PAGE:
Many of these intermediary protocols have issued tokens to their clients representing ETH collateral, which means that the majority of funds held in ETH collateral contracts have moved freely across the crypto ecosystem over the years. With Ethereum’s internal mechanics fully converted to PoS in September, the network is poised to catch up to Shanghai without much difference.

“The Shanghai upgrade is exciting, but I think it’s just another step forward,” said Alison Mangiero, executive director of the Proof of Stake Alliance, an advocacy group for PoS blockchain networks like ethereum.

What does Shanghai mean for the wider crypto environment?

But while affairs of Ethereum are unlikely to change much after Shanghai, the political landscape outside the network’s virtual borders could be significantly affected by the escalation.

Over the past year, and especially since the launch of the FTX cryptocurrency exchange last November, U.S. regulators have recently cracked down on cryptocurrency companies, especially those offering staking services. In February, the SEC fined centralized cryptocurrency exchange Kraken $30 million, alleging that its intermediary staking services constituted illegal securities.

Kraken competitors like Coinbase took the opportunity to clarify that their own staking services do not determine the rate of return on internal staking deposits the way Kraken does, and thus should not be considered profitable products. Still, last week the SEC sent a Wells notice to Coinbase, alleging that the company’s staking services also constituted unregistered securities.

Shanghai’s implementation may not immediately change the escalating battle between the SEC and staking providers. But that could put another, larger mortgage-related target on the radar of the federal agency: ethereum itself.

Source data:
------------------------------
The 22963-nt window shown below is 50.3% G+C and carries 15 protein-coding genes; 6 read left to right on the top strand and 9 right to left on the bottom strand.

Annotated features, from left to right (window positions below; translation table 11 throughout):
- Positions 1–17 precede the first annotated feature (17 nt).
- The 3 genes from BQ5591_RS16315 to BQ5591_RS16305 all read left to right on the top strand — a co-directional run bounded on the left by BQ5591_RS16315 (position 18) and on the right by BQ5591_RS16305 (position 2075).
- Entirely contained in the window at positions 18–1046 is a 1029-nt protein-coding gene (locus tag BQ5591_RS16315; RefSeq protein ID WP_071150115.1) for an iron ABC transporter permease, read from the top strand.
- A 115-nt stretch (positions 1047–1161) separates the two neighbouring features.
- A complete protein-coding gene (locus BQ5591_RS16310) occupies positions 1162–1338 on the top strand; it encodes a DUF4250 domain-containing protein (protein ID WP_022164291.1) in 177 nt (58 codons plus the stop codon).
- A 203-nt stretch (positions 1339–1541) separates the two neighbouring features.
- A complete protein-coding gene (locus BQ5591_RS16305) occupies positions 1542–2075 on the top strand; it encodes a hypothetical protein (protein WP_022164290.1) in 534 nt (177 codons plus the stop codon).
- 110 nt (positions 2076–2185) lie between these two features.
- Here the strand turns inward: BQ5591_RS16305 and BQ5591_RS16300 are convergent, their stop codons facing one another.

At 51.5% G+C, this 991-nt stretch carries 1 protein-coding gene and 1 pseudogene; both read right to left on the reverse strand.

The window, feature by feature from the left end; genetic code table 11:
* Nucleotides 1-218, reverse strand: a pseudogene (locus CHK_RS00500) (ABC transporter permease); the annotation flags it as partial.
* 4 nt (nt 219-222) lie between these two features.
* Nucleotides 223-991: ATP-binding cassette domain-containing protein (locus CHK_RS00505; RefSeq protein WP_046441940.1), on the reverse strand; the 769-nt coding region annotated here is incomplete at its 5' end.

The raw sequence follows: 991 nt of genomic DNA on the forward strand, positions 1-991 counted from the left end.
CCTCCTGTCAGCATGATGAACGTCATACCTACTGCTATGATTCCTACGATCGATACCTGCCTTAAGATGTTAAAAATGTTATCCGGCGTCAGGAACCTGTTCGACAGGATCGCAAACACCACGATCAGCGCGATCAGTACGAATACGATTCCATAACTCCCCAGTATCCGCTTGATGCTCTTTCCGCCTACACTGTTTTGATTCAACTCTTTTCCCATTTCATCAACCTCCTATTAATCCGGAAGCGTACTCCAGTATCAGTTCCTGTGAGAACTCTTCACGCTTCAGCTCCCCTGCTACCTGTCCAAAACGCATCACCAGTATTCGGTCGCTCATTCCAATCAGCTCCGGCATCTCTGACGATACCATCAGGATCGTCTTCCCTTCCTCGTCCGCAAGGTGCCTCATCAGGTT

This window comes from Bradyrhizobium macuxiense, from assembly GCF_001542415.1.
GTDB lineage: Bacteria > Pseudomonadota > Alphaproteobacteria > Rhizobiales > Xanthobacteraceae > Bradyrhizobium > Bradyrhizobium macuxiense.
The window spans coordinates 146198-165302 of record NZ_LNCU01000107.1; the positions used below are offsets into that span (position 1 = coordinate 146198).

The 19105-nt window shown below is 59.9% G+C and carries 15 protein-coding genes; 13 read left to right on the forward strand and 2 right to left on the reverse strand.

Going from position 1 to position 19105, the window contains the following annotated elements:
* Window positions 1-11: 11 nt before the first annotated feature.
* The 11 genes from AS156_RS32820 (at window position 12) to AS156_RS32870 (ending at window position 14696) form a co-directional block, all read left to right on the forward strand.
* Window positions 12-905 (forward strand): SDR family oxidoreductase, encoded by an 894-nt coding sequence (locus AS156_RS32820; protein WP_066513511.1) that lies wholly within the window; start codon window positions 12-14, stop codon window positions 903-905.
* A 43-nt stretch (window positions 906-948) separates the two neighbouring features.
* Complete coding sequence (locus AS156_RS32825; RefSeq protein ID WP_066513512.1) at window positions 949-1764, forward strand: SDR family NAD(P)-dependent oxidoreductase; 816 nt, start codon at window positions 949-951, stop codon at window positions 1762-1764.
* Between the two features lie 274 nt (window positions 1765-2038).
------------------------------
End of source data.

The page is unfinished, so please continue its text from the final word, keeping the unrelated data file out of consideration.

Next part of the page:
According to the Wall Street Journal, on the day of the successful conversion of The Merge event in September last year, SEC Chairman Gary Gensler told reporters that due to the hardware mechanism, the PoS network can be regarded as a securities issuance service. Since that day, Gensler has hinted that ETH might be a security, mostly implying that “only bitcoin” is a commodity.

Going forward, the SEC may use the Shanghai implementation as evidence that ETH is a security.

“Unless the Shanghai upgrade is successful, people won’t be rewarded with the ether they earned as collateral,” said Michael Selig, a cryptocurrency regulatory lawyer who previously worked at the CFTC.

While Selig firmly believes that the SEC’s move constitutes a misunderstanding of securities law, especially given the decentralization of ethereum’s core development team, he worries that it could become an avenue for scrutiny of the entire ethereum network.

“What do they have to say? These are investment contracts, and it’s proof that someone is managing or working hard,” Selig said.

Such an argument can only be made once withdrawals are enabled on Ethereum and a theoretical contract between Ethereum and its users is executed. If the Shanghai upgrade fails, the SEC will have a stronger argument, representing a series of disgruntled investors, and the network has yet to complete the investment agreement. …

It remains to be seen whether the SEC’s interest in cryptocurrency regulation has grown to one of the sticking points in trying to undo the entire blockchain ecosystem. Either way, April 13 (UTC) — the date of the Shanghai upgrade — will remain an iconic milestone for the crypto industry. It would be a symbolism that usually has more tangible implications in the political sphere.


According to decryption